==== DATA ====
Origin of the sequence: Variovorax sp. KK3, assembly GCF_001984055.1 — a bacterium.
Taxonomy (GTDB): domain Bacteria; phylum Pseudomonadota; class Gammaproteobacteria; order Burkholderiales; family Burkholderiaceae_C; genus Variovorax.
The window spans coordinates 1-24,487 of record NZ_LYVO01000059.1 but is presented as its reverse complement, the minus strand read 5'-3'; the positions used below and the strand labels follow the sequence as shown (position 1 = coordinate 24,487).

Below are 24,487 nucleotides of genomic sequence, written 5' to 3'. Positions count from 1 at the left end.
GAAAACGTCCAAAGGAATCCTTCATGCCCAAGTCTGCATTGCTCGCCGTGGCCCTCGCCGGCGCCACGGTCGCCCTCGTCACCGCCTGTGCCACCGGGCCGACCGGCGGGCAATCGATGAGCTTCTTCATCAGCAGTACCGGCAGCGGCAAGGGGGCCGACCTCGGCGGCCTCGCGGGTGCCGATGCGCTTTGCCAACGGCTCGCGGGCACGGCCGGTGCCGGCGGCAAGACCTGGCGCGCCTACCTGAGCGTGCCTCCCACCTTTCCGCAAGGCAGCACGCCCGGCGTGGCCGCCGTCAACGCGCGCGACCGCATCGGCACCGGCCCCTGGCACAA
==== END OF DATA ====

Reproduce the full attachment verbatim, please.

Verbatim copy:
Origin of the sequence: Variovorax sp. KK3, assembly GCF_001984055.1 — a bacterium.
Taxonomy (GTDB): domain Bacteria; phylum Pseudomonadota; class Gammaproteobacteria; order Burkholderiales; family Burkholderiaceae_C; genus Variovorax.
The window spans coordinates 1-24,487 of record NZ_LYVO01000059.1 but is presented as its reverse complement, the minus strand read 5'-3'; the positions used below and the strand labels follow the sequence as shown (position 1 = coordinate 24,487).

Below are 24,487 nucleotides of genomic sequence, written 5' to 3'. Positions count from 1 at the left end.
GAAAACGTCCAAAGGAATCCTTCATGCCCAAGTCTGCATTGCTCGCCGTGGCCCTCGCCGGCGCCACGGTCGCCCTCGTCACCGCCTGTGCCACCGGGCCGACCGGCGGGCAATCGATGAGCTTCTTCATCAGCAGTACCGGCAGCGGCAAGGGGGCCGACCTCGGCGGCCTCGCGGGTGCCGATGCGCTTTGCCAACGGCTCGCGGGCACGGCCGGTGCCGGCGGCAAGACCTGGCGCGCCTACCTGAGCGTGCCTCCCACCTTTCCGCAAGGCAGCACGCCCGGCGTGGCCGCCGTCAACGCGCGCGACCGCATCGGCACCGGCCCCTGGCACAA